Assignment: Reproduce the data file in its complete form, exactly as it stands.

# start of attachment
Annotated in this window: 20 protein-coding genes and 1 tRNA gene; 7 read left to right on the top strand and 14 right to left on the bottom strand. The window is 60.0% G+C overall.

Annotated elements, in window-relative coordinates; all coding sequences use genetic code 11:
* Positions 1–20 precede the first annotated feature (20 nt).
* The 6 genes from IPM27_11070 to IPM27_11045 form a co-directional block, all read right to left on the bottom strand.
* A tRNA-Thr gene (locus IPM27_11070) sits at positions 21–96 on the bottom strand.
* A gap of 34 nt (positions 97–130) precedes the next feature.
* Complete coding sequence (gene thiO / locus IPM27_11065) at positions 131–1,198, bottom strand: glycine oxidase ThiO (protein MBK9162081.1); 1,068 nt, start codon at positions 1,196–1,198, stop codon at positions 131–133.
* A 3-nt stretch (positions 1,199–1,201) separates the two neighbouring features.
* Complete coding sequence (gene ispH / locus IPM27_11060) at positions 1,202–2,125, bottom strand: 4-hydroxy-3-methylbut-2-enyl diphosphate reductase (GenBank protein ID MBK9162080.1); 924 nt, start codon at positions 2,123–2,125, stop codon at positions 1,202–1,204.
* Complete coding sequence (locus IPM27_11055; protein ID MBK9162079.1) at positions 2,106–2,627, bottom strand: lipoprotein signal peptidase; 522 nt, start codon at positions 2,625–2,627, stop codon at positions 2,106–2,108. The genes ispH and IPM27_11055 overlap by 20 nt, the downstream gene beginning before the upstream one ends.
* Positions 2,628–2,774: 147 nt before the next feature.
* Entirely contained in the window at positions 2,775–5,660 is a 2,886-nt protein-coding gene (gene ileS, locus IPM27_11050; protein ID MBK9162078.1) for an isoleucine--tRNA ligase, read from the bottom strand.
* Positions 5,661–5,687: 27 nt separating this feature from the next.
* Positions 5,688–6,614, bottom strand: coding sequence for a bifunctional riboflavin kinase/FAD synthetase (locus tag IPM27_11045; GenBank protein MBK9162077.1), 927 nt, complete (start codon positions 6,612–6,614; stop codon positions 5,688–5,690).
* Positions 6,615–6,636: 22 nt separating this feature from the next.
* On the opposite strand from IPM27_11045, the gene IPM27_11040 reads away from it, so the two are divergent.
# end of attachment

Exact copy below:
Annotated in this window: 20 protein-coding genes and 1 tRNA gene; 7 read left to right on the top strand and 14 right to left on the bottom strand. The window is 60.0% G+C overall.

Annotated elements, in window-relative coordinates; all coding sequences use genetic code 11:
* Positions 1–20 precede the first annotated feature (20 nt).
* The 6 genes from IPM27_11070 to IPM27_11045 form a co-directional block, all read right to left on the bottom strand.
* A tRNA-Thr gene (locus IPM27_11070) sits at positions 21–96 on the bottom strand.
* A gap of 34 nt (positions 97–130) precedes the next feature.
* Complete coding sequence (gene thiO / locus IPM27_11065) at positions 131–1,198, bottom strand: glycine oxidase ThiO (protein MBK9162081.1); 1,068 nt, start codon at positions 1,196–1,198, stop codon at positions 131–133.
* A 3-nt stretch (positions 1,199–1,201) separates the two neighbouring features.
* Complete coding sequence (gene ispH / locus IPM27_11060) at positions 1,202–2,125, bottom strand: 4-hydroxy-3-methylbut-2-enyl diphosphate reductase (GenBank protein ID MBK9162080.1); 924 nt, start codon at positions 2,123–2,125, stop codon at positions 1,202–1,204.
* Complete coding sequence (locus IPM27_11055; protein ID MBK9162079.1) at positions 2,106–2,627, bottom strand: lipoprotein signal peptidase; 522 nt, start codon at positions 2,625–2,627, stop codon at positions 2,106–2,108. The genes ispH and IPM27_11055 overlap by 20 nt, the downstream gene beginning before the upstream one ends.
* Positions 2,628–2,774: 147 nt before the next feature.
* Entirely contained in the window at positions 2,775–5,660 is a 2,886-nt protein-coding gene (gene ileS, locus IPM27_11050; protein ID MBK9162078.1) for an isoleucine--tRNA ligase, read from the bottom strand.
* Positions 5,661–5,687: 27 nt separating this feature from the next.
* Positions 5,688–6,614, bottom strand: coding sequence for a bifunctional riboflavin kinase/FAD synthetase (locus tag IPM27_11045; GenBank protein MBK9162077.1), 927 nt, complete (start codon positions 6,612–6,614; stop codon positions 5,688–5,690).
* Positions 6,615–6,636: 22 nt separating this feature from the next.
* On the opposite strand from IPM27_11045, the gene IPM27_11040 reads away from it, so the two are divergent.